Zimbabwe may be gearing up for its second army-driven removal of a sitting president in the past two-and-a-half years.
The economic meltdown in the country constitutes the biggest threat to Zanu PF's continued hold on power, the ruling party has admitted.
The country is going through one of the worst economic crises since 2013 characterised by severe currency shortages, scarce fuel supplies and galloping inflation.
Jonathan Moyo - a former cabinet minister for Zanu PF - has claimed that the wheels are in motion to remove Emmerson Mnangagwa from office through a military coup.
Will there be another army coup in Zimbabwe?
The one-time Higher and Tertiary Education leader has predicted that a "bloodless transition" - similar to what we saw in 2017 when Robert Mugabe was booted from his throne - will take place again this year:
Who could replace Emmerson Mnangagwa?
Spotlight Zimbabwe - who have a respectable track record after predicting the demise of Mugabe - also report that vice president Constantino Chiwenga is going to ‘take over the reins of government from Mnangagwa as a transitional president', with an announcement set to be made on national television.
The likes of Zimbabwe Defence Forces (ZDF) Commander Philip Valerio Sibanda, lands and agriculture minister Perence Shiri, and foreign affairs minister Sibusiso Busi Moyo are all being touted for key positions in the new regime. Former central bank governor Gideon Gono is reportedly being considered as another possible replacement for Mnangagwa, but Chiwenga remains the front-runner.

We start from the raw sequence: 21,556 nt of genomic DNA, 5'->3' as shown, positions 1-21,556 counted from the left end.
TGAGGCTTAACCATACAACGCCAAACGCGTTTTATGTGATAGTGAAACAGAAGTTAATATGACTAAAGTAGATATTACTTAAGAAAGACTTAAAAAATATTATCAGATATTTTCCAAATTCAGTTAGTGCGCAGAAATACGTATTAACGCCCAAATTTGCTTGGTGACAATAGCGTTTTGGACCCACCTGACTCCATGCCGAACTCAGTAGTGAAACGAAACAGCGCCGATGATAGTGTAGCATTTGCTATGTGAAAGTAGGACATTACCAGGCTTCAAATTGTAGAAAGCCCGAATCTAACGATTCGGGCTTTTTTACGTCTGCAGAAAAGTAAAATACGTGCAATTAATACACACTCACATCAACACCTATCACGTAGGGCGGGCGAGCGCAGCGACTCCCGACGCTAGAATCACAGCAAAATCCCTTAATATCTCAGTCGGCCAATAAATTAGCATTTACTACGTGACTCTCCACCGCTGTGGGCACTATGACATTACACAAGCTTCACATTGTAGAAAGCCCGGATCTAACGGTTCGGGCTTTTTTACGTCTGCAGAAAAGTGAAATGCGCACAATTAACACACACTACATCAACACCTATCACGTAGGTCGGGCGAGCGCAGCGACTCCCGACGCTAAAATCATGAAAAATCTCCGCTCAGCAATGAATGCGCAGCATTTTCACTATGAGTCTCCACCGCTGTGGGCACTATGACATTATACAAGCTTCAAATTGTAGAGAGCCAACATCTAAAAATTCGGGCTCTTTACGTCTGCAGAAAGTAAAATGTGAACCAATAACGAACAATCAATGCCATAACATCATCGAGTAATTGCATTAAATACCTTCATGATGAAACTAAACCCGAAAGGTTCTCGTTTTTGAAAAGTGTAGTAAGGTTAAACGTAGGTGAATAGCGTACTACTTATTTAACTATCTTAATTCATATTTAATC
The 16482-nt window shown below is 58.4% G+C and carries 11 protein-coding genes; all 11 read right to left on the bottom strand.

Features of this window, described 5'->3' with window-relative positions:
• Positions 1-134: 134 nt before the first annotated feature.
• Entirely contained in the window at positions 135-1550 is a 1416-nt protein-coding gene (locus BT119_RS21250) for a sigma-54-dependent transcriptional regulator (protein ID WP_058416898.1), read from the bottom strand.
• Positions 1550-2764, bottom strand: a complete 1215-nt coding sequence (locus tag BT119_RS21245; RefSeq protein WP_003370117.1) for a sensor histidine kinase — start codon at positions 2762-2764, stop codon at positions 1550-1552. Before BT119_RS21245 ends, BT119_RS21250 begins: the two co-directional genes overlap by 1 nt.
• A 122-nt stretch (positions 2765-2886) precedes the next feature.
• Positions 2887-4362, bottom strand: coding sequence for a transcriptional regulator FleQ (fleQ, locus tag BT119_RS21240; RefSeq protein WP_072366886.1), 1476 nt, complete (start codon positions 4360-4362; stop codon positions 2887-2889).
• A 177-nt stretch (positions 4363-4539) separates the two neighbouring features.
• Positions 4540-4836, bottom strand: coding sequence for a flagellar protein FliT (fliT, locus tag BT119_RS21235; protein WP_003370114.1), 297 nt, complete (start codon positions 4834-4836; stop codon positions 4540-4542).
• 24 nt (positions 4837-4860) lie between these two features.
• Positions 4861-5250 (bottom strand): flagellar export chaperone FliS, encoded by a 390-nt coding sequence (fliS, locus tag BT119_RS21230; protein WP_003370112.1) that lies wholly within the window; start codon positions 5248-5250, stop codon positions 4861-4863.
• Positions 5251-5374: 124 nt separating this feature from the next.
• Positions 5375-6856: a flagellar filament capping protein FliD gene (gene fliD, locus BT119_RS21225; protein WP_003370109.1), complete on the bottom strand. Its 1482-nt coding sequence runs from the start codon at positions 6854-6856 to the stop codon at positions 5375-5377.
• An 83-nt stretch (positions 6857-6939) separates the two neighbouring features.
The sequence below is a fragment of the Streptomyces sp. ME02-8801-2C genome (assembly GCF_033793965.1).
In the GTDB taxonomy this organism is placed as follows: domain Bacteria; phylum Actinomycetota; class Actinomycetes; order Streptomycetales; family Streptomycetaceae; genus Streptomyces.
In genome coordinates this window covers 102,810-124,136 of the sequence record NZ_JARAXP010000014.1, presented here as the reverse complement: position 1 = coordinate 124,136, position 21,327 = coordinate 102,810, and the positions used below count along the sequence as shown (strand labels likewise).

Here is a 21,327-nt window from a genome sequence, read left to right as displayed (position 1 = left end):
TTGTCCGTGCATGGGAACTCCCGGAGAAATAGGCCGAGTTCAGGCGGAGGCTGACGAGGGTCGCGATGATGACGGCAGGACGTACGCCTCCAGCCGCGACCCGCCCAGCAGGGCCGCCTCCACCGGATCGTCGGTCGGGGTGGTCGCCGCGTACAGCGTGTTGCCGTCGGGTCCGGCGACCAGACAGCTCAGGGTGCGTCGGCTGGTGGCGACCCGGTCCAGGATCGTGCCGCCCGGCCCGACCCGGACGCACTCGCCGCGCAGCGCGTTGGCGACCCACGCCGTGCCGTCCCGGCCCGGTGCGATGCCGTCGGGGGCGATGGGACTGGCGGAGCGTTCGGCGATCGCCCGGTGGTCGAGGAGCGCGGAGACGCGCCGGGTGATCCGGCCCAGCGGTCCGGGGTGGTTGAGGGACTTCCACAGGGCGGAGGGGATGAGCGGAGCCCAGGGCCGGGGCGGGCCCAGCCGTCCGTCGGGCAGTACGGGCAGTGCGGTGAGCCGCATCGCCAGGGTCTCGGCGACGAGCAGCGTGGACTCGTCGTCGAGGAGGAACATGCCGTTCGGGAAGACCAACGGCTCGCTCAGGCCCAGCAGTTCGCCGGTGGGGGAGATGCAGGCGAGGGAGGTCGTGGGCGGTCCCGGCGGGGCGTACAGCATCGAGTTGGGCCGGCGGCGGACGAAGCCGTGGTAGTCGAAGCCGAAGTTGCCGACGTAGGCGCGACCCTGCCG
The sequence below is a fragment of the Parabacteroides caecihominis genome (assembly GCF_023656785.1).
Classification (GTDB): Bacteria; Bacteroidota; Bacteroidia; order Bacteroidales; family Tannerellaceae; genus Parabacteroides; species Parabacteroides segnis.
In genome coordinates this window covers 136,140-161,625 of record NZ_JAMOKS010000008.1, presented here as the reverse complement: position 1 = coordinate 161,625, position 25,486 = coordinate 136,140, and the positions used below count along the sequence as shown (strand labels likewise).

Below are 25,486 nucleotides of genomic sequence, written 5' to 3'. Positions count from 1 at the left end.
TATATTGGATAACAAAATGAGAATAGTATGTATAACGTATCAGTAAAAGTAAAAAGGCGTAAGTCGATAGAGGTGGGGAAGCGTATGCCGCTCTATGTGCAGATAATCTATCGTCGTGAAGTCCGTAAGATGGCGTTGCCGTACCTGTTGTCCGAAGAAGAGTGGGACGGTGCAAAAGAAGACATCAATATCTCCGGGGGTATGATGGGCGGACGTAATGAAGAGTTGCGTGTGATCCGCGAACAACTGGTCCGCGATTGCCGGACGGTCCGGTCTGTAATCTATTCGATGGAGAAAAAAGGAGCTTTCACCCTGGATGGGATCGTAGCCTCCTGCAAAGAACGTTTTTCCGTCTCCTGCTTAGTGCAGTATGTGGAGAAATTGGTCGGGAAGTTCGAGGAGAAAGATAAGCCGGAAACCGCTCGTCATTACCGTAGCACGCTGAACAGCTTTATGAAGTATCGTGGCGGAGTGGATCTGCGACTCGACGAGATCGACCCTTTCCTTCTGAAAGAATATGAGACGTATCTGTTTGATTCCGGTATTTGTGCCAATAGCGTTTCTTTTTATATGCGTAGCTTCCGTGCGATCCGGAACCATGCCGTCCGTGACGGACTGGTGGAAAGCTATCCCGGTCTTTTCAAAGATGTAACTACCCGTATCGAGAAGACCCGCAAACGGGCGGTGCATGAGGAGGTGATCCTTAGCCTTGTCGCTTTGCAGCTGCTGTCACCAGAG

Mnangagwa could be replaced
The VP was instrumental in the previous leadership transition, using his army connections to usher Emmerson Mnangagwa into the leadership role. However, it now seems that Chiwenga wants the gig for himself, and is willing to make a tactical play for the highest power in the land.
Since assuming the presidency in 2017, Emmerson Mnangagwa's tenure has been underwhelming to say the least. Despite winning the 2018 Elections in Zimbabwe, the country has been blighted by soaring fuel prices and a massive rise in inflation. Millions of Zimbabweans face the threat of starvation over the next 12 months.
Swapping Mnangagwa for Chiwenga would still mean that Zanu PF retain power in the neighbouring nation. They've held onto control of Zimbabwe for the best part of 40 years.
Main opposition leader Nelson Chamisa and his party the MDC refused to recognise Mnangagwa's election victory in last year's elections citing alleged vote rigging.
The opposition party has been pushing for dialogue between the two leaders to resolve the crisis, but Zanu PF insists that there is no need for the talks.
Instead Mnangagwa set up a dialogue forum of fringe political parties that took part in the July 2018 presidential elections, which the MDC has dismissed as a farce.
Churches have also been pushing for dialogue between Mnangagwa and Chamisa to resolve Zimbabwe's political and economic crisis, which has left millions on the brink of starvation.
According to the UN, 60% of Zimbabwe's population is food insecure due to a severe drought during the 2018/19 farming season.
Mnangagwa, who took over from Mugabe in 2017 following a military coup, has been struggling to deliver on his promise of a quick economic turnaround.
Foreign investors continue to stay away from Zimbabwe due to the unstable political situation in the country and unpredictable economic policies.
In June Zimbabwe dumped the multi-currency regime that had helped stabilise the economy for over a decade and reverted back to its own currency.
The Zimbabwe dollar, however, has been losing value rapidly due to low economic activity in the country